Christmas stockings have always been associated with acts of kindness. When I was a child my parents told me if I were good in the previous year Santa would leave candy in my stocking, and if bad it would be filled with coal. Perhaps that’s why I always had a hard time sleeping the night before Christmas—wondering if I had been kind enough.
While the origin of the Christmas stocking is undocumented, there are numerous legends in which different characters and practices are described. According to a popular European legend, the tradition of Christmas stockings began with Odin, a Germanic or Scandinavian figure. Odin rode a flying horse named Sleipnir and at Christmas children would place their boots by the chimney, filled with carrots, straw or sugar for the magical horse. Odin would reward children for their kindness by replacing Sleipnir’s food with gifts or candy.
In recent years, there have been several noteworthy attempts to create the world’s largest stocking. The Children’s Society, a non-profit in the United Kingdom dedicated to fighting child poverty and neglect was awarded the title of the Largest Christmas Stocking by Guinness World Records on December 14, 2007. It was made of over 6,000 red knitted squares and measured 106 feet 9.8 inches by 49 feet 1.4 inches. It weighed the equivalent of three reindeer and was filled with 1,000 presents, which were given to children in The Children’s Society’s various projects. This monumental effort also raised over $17,000 to further The Children Society’s programs.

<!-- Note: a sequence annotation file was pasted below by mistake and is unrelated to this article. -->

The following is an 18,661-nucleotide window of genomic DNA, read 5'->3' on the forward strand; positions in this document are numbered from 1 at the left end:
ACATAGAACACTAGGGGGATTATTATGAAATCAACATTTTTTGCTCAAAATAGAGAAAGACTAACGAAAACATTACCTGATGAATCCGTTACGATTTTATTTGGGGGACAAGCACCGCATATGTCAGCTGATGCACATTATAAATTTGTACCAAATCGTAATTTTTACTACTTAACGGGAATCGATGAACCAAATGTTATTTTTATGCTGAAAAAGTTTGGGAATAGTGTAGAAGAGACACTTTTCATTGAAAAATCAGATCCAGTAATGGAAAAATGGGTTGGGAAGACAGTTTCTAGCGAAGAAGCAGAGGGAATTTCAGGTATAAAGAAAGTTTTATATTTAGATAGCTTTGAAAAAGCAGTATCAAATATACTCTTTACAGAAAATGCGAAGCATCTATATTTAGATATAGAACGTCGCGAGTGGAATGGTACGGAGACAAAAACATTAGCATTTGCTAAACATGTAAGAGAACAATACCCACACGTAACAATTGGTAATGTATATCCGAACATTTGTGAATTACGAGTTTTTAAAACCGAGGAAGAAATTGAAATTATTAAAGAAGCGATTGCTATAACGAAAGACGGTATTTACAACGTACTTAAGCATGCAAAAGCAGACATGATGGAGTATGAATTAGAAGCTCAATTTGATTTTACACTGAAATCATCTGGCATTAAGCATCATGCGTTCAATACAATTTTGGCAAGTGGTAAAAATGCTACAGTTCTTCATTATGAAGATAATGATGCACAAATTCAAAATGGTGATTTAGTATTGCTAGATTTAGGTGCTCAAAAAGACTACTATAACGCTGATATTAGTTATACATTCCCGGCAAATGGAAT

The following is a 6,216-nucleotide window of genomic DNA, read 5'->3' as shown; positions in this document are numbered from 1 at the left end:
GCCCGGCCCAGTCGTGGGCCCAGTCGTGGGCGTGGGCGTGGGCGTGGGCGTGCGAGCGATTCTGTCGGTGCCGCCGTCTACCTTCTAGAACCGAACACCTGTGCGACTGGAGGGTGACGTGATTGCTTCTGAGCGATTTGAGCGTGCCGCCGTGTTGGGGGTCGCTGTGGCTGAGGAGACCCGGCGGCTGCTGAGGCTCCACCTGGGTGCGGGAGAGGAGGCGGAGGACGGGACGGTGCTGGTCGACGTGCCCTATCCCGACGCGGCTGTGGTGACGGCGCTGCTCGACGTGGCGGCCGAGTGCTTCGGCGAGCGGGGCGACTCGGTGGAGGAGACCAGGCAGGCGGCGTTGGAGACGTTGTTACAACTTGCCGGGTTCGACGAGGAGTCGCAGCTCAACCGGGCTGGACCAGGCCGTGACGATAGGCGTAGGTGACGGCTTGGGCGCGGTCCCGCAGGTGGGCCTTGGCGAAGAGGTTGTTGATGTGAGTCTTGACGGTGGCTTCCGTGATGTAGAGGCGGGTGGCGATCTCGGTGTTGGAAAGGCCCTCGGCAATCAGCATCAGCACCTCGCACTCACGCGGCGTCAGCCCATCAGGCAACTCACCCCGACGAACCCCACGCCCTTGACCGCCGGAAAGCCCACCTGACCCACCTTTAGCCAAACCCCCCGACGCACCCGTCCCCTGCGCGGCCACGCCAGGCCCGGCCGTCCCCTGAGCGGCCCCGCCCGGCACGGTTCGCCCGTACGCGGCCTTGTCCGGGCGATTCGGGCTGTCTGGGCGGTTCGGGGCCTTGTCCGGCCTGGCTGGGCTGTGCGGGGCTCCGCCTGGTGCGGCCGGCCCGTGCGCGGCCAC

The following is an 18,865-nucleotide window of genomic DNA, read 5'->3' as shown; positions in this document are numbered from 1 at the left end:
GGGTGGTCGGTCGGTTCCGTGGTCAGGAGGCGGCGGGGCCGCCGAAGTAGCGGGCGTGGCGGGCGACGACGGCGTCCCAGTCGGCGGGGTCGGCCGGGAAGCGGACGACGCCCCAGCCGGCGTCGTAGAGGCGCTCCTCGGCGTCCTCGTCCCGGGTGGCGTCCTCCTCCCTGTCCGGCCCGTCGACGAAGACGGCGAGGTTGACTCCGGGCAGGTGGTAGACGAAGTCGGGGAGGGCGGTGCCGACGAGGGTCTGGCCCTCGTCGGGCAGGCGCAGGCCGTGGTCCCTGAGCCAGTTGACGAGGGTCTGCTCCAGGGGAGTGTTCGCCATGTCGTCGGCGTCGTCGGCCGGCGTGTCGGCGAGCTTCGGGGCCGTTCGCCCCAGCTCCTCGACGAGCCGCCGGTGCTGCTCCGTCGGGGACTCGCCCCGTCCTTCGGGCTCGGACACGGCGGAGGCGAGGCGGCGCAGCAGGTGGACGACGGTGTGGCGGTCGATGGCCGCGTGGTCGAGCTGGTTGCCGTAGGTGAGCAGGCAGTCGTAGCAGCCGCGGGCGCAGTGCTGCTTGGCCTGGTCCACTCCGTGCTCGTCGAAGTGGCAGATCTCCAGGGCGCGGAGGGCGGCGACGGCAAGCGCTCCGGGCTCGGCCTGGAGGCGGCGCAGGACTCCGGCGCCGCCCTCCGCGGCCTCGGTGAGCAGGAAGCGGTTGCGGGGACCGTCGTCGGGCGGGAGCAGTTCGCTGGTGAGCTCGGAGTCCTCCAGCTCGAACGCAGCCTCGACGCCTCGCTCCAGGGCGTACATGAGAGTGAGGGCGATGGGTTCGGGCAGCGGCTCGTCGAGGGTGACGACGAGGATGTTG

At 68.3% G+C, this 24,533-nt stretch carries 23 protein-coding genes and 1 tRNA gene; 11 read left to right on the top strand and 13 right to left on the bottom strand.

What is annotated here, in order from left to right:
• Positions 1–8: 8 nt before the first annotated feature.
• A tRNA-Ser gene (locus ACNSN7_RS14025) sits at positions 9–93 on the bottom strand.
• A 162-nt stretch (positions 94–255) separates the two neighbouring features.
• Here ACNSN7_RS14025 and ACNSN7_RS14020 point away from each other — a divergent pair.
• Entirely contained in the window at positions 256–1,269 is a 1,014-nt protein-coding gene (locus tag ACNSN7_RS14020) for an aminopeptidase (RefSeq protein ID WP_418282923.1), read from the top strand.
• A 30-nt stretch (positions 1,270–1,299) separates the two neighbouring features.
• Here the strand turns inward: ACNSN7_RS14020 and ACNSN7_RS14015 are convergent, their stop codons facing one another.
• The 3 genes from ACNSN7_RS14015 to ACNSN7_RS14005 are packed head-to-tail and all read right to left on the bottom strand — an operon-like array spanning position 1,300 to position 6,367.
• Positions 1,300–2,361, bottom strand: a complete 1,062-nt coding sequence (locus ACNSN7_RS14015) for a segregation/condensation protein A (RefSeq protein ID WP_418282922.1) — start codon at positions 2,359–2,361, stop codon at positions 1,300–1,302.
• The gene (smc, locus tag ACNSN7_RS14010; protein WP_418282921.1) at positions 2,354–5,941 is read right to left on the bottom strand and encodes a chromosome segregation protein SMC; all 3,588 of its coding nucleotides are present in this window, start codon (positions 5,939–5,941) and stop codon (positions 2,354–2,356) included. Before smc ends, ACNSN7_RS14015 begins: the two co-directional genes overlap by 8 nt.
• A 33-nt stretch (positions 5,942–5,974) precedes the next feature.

In January, 2011 Pubblica Assistenza Carrara e Sezioni, a volunteer emergency services organization in Carrara, Tuscany, Italy produced a Christmas stocking measuring 168 feet 5.65 inches by 70 feet 11.57 inches. The effort raised money for a charity dedicated to providing aid to the aged.
What better way to approach the upcoming holiday season than to reflect on the kindness expressed by people around the world. And to explore the creative ways in which we can express our kindness, because there is enough generosity to fill some rather large Christmas stockings.